In the past few weeks, there’s been a lot of chatter coming from the Twitter account @tofu_product, a bot that takes whatever someone tweets at it, grabs random words from elsewhere in their timeline, and strings together (mostly) incoherent sentences, in an effort to “mimic” your style of writing. It’s a virtual conduit for "flavor" absorption.
Musician and programmer Joe Toscano is the sentient being behind the @tofu_product bot. He assures this isn’t @Horse_ebooks-style trickery, but rather an experiment in linguistics and speech patterns, developed on Apple tech. “It's less interesting now that we know it's human-controlled,” he said of the longtime Twitter-account-turned-publicity-stunt. “But it was still a cool story nonetheless.”
“I created @tofu_product purely as a hobby project," Toscano explained. “I've been a longtime fan of amusing chat bots and natural language processing in general, and Twitter seemed like a good platform to try it out on: lots of people talking at high frequency all day long means lots of source material for the bot to work with.”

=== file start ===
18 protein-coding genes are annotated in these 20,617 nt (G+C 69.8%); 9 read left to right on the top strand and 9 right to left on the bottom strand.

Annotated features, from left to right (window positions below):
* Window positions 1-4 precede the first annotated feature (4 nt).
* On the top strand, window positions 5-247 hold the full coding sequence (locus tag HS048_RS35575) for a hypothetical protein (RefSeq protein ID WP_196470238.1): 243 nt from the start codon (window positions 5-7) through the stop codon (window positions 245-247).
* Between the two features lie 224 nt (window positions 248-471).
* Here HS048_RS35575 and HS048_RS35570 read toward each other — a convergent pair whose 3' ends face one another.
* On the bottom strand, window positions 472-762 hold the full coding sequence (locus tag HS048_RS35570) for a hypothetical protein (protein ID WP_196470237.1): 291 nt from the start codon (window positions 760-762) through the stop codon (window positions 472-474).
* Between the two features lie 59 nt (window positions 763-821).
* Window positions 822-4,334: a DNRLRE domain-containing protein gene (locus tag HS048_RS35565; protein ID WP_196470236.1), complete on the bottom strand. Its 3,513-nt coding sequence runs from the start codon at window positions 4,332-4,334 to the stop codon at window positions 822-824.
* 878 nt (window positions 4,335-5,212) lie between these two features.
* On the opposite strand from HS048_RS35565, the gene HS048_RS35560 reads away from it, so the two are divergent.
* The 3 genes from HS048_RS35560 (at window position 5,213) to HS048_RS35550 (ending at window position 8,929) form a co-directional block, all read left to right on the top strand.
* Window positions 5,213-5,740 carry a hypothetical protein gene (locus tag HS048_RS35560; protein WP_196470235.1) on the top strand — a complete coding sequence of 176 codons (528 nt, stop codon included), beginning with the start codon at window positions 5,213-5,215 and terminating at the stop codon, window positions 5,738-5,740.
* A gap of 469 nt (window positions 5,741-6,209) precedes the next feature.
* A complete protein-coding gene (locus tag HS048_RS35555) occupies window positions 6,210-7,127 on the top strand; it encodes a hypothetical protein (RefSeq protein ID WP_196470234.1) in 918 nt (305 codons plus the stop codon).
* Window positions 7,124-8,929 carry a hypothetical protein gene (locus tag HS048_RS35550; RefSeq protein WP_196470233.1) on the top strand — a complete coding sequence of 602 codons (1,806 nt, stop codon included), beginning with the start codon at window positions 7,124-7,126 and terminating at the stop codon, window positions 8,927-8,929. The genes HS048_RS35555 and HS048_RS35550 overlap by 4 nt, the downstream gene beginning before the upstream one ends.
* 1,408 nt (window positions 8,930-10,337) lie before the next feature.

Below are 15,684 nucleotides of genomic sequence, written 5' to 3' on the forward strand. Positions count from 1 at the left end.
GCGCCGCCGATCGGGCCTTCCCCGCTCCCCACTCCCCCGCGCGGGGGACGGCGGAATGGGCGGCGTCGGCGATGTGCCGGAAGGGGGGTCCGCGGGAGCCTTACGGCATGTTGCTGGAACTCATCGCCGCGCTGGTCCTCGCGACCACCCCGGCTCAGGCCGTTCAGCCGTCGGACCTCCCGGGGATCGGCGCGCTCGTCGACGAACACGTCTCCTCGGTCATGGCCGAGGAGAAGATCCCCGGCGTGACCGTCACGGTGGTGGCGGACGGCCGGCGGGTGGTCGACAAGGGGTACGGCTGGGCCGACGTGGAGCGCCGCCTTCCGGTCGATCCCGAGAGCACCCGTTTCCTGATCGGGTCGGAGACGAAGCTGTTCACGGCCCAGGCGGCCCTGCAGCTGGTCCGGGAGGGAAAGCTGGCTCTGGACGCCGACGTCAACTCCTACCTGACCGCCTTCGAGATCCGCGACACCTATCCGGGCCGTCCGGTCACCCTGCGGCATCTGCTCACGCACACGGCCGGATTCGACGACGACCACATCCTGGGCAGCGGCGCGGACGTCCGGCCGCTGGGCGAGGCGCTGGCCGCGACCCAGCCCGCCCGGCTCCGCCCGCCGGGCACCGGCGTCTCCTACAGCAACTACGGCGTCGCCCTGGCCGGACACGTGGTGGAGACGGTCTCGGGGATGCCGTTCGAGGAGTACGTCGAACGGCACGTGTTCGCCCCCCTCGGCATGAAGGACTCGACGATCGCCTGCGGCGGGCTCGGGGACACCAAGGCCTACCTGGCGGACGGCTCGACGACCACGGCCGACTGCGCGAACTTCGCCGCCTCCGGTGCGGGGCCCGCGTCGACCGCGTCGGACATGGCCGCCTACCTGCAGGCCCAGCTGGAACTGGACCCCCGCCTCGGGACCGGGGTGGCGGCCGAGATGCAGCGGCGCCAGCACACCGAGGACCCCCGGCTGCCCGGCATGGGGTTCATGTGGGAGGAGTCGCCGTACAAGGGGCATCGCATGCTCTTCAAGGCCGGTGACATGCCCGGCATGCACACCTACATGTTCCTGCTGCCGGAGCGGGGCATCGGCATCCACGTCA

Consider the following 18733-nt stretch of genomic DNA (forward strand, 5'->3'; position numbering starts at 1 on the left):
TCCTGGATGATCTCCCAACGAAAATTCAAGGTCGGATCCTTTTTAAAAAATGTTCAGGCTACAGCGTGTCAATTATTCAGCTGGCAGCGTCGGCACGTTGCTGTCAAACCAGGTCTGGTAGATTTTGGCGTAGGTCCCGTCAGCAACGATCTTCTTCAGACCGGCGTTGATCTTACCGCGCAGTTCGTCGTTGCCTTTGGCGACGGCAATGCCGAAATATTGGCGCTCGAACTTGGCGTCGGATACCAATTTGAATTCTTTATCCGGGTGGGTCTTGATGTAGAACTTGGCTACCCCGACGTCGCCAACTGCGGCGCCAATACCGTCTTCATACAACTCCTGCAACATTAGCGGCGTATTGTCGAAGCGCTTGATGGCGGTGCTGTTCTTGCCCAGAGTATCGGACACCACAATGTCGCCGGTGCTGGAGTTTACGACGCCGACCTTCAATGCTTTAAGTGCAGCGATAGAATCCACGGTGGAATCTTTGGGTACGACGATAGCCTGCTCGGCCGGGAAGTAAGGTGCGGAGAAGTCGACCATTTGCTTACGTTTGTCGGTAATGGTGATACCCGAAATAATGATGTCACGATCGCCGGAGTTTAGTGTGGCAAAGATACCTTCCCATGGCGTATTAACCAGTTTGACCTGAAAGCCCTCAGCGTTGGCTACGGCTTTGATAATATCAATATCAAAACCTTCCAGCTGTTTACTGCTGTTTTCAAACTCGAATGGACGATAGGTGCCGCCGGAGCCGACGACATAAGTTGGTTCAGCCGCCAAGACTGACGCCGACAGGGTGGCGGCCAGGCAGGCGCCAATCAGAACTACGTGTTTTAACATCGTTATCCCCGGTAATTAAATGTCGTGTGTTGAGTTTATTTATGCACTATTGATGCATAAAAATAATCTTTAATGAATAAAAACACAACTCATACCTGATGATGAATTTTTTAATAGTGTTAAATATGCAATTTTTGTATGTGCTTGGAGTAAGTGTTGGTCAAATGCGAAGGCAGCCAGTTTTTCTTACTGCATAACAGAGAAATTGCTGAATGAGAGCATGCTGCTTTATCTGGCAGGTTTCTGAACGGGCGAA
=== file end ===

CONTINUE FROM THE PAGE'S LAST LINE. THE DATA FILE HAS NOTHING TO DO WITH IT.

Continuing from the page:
@gardnerkyla What about when Meat Warehouse— tofu (@tofu_product) October 9, 2013
And @tofu_product has been busy. A scroll through the timeline shows people have been addressing it like a friend (“I thought you’d never come back!”), and giving it a gender (“Mr. Tofu”), even though the random chains it spits out are just your own tweets. So, basically, you’re talking to yourself.
The bot’s not always around, though; it goes through periods of withdrawal, then springs to life with a message that it’s ready to “chat.” It powers down because it’s tweeting too much. If only this function could be applied to real people on Twitter, am I right?
Toscano says the end goal is “getting in touch with people around the world who are interested in the bot” and seeing the different variations of responses. The bot's got its work cut out for it. Here's hoping it doesn't suffer a Twitter meltdown.